Is Guest Blogging Dead? Did Google and Matt Cutts Kill It?

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Guest blogging isn’t dead.

Only things that have lived at some point can die.

Guest blogging has never been effective or as “alive” in the way good content development has and is. Sure, Matt Cutts in several of his Webmaster videos has said that Google’s latest algorithm is discounting the link value of guest blogged posts. But that’s not to say that those posts or blogs were ever that valuable in the first place.

To be fair, if you got a blogger of a high page rank blog drunk enough to let you post on his blog, his blog would pass rank to your links. But you’re missing the real value–reblogs (and he’d lose subscribers–the reason is below).

If you write a post and it’s good, dozens of other blogger will also link to that post. you’ve created a big ripple effect. As a guest blogger, no matter how good your post, you’re just not going to get the same size ripple as the main author.

Let’s put this into perspective. If Conan takes a vacation and a guest host takes over the show, the viewership ALWAYS drops.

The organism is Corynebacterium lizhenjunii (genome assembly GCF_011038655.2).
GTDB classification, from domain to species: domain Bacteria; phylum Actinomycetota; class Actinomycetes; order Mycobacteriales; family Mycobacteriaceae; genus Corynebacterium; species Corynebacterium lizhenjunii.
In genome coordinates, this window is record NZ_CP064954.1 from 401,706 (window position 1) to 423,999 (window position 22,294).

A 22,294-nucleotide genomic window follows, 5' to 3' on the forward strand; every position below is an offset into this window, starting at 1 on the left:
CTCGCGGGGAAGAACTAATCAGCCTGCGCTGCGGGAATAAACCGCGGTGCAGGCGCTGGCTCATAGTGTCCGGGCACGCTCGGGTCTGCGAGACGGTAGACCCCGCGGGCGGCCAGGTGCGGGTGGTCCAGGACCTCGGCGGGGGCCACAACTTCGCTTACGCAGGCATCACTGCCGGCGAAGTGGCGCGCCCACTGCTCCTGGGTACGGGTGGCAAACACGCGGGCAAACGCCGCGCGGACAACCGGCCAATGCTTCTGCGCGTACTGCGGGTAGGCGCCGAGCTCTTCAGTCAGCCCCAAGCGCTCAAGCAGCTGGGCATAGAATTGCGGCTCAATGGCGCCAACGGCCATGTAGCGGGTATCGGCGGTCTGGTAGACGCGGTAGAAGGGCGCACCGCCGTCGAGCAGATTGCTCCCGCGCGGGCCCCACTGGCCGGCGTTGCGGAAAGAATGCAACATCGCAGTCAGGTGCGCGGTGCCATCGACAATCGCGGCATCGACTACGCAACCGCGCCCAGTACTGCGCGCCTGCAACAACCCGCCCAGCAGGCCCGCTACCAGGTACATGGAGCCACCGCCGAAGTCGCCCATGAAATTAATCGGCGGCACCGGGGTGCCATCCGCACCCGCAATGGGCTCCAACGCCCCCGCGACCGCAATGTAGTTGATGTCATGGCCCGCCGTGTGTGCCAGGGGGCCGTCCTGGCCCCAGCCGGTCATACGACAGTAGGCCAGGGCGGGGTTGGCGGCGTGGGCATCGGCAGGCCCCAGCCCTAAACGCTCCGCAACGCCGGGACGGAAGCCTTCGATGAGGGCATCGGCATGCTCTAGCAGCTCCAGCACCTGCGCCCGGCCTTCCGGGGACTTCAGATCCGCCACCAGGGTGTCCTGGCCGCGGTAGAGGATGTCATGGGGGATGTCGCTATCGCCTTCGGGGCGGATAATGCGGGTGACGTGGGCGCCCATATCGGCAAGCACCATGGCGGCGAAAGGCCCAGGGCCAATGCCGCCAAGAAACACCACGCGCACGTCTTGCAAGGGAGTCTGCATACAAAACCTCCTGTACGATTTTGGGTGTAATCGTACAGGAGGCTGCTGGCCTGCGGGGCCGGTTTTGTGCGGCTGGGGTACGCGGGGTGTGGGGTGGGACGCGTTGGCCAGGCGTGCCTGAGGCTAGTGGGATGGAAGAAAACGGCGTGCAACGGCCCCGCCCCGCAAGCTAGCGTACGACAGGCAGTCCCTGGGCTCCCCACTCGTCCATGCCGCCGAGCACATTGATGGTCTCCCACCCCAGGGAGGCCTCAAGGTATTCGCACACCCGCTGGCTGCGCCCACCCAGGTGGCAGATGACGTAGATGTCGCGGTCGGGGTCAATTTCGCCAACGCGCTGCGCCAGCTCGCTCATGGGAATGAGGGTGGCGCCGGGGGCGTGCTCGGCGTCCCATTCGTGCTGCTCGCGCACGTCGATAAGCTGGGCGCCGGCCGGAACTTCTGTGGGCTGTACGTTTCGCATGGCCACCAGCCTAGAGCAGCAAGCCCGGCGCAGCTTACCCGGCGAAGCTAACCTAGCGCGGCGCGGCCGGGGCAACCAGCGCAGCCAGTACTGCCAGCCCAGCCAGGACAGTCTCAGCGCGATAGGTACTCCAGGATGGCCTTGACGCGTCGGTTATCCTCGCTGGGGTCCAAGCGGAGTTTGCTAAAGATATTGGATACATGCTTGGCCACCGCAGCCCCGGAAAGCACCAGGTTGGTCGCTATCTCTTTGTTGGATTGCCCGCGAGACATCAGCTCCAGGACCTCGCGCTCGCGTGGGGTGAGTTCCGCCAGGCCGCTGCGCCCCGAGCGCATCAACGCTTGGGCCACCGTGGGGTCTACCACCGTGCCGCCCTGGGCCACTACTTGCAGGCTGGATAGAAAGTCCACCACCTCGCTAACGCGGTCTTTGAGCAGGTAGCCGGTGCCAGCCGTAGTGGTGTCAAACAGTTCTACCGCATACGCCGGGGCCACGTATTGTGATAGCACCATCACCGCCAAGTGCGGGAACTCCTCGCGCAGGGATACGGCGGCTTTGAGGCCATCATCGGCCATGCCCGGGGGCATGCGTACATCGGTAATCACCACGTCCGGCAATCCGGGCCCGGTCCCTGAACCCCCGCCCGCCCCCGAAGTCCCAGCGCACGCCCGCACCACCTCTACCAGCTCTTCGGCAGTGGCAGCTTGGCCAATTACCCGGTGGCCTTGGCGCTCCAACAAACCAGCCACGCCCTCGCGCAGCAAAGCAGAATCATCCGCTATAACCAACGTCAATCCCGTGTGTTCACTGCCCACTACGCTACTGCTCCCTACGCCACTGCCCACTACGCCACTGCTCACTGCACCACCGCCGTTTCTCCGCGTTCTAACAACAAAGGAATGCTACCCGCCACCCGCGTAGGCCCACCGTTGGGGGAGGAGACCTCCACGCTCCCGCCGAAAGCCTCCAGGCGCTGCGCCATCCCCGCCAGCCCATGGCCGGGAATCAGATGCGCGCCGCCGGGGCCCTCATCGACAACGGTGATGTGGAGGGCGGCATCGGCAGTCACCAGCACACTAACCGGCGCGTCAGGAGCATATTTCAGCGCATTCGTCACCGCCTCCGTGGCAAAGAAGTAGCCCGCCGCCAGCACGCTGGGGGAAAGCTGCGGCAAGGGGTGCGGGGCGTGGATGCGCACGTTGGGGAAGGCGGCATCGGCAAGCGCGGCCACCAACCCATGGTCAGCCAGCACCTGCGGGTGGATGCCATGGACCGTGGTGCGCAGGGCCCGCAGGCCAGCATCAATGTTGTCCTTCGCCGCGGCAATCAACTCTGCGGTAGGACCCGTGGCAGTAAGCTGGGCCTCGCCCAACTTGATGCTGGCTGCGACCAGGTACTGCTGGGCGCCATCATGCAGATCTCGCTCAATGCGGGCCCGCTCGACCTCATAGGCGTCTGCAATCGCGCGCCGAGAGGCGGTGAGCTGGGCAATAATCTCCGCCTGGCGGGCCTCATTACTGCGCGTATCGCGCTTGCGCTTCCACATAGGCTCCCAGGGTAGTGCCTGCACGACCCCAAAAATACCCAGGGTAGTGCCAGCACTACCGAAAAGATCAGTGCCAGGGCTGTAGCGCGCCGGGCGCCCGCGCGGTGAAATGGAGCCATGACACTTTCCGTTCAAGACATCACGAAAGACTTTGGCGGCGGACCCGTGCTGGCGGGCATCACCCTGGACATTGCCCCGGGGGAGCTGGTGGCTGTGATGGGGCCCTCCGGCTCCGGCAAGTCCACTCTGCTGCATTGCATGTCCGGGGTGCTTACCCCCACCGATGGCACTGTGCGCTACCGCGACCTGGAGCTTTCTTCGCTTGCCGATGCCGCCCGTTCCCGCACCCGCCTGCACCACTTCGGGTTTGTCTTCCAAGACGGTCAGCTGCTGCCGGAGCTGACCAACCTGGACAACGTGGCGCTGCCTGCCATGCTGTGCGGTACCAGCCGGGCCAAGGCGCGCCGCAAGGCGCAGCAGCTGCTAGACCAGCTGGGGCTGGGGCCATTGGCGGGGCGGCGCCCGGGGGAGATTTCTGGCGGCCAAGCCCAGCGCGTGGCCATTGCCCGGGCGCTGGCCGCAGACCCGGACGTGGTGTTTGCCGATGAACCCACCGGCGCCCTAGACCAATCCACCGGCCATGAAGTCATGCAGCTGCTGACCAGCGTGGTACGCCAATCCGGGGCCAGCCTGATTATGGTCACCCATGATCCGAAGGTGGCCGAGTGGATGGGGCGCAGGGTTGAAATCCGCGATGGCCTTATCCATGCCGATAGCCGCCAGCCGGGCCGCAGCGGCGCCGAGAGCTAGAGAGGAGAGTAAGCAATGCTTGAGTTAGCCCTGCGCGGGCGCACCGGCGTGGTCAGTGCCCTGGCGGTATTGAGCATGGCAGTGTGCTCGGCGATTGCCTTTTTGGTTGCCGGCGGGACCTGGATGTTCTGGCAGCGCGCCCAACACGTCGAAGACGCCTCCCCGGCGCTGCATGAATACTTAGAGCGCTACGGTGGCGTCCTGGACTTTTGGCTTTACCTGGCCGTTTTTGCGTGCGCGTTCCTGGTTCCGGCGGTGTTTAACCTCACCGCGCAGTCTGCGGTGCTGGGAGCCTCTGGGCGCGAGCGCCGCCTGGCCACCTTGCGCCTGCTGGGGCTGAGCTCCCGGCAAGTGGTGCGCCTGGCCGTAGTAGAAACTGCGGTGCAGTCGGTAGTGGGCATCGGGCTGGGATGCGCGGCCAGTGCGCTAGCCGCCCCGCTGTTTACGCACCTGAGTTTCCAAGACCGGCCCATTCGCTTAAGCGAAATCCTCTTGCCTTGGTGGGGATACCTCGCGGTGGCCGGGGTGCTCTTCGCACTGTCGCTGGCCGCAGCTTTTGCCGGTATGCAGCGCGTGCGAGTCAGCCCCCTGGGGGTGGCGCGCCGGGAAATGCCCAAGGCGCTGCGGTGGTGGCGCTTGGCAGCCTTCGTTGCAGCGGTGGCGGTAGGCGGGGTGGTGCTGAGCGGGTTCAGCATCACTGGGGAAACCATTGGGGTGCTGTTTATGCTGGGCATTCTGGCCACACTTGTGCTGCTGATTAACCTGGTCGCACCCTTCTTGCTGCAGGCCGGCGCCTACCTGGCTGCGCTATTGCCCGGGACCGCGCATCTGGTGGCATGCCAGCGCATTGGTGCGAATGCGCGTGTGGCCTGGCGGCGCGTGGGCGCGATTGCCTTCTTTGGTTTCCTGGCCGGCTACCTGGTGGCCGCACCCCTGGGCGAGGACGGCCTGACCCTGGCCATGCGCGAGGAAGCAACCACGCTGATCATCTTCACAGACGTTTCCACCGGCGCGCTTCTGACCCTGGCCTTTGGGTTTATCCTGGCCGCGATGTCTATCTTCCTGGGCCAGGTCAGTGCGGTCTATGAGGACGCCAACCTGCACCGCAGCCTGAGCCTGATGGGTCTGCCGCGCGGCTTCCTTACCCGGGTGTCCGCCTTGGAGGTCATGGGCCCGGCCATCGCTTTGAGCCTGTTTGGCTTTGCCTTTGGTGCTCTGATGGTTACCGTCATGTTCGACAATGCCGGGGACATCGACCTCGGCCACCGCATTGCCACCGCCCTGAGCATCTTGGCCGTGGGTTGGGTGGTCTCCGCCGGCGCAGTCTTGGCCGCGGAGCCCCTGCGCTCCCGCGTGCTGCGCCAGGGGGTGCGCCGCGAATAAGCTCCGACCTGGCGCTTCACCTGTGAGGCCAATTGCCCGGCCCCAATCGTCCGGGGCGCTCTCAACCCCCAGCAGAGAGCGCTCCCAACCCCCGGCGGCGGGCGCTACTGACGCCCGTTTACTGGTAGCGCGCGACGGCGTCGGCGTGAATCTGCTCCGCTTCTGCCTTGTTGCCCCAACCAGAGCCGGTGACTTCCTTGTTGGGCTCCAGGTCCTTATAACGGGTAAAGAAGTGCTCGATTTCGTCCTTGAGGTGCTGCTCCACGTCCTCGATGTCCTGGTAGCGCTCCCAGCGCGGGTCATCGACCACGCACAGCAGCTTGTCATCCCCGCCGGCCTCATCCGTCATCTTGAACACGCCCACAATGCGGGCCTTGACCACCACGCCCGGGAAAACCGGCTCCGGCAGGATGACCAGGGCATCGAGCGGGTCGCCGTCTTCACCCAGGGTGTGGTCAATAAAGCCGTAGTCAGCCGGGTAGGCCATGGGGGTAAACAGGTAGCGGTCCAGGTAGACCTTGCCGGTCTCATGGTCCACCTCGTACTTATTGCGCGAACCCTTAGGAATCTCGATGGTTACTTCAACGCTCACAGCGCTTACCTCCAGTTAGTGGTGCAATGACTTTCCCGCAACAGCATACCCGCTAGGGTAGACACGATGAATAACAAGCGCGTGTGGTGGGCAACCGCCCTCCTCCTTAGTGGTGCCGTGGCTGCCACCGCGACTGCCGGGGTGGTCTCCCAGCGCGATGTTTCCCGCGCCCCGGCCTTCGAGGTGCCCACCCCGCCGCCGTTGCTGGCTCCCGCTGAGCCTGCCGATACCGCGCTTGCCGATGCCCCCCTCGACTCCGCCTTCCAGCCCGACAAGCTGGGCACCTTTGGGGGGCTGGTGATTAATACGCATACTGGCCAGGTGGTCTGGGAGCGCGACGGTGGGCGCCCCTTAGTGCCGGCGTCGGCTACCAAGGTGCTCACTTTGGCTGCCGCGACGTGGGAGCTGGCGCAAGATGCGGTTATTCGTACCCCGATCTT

People read a blogger’s blog because of that blogger. They are used to that blogger’s style, humor, perspective, tone, etc… You’re not going to sound the same. So you’re just not going to get the same reception.

So what’s the solution? It’s simple. Get the original lead blogger to interview you. If you’re having a hard time getting that to happen, become more interesting.

What I’m saying is that guest blogging was never very effective and it’s totally worthless now that it doesn’t even pass rank for Google search purposes. Basically, if you’re going to appear on the Oprah show, make sure that you don’t host that one time slot. Make sure Oprah is there and you get her to interview you.

If you get the main author to write about you and link to you, however you make this happen (pitch, bribe, sponsorship, or by threat), you’ll get all the benefit of his author rank and his blog’s page rank. So keep on networking. Nothing has changed–at least not the best practices.

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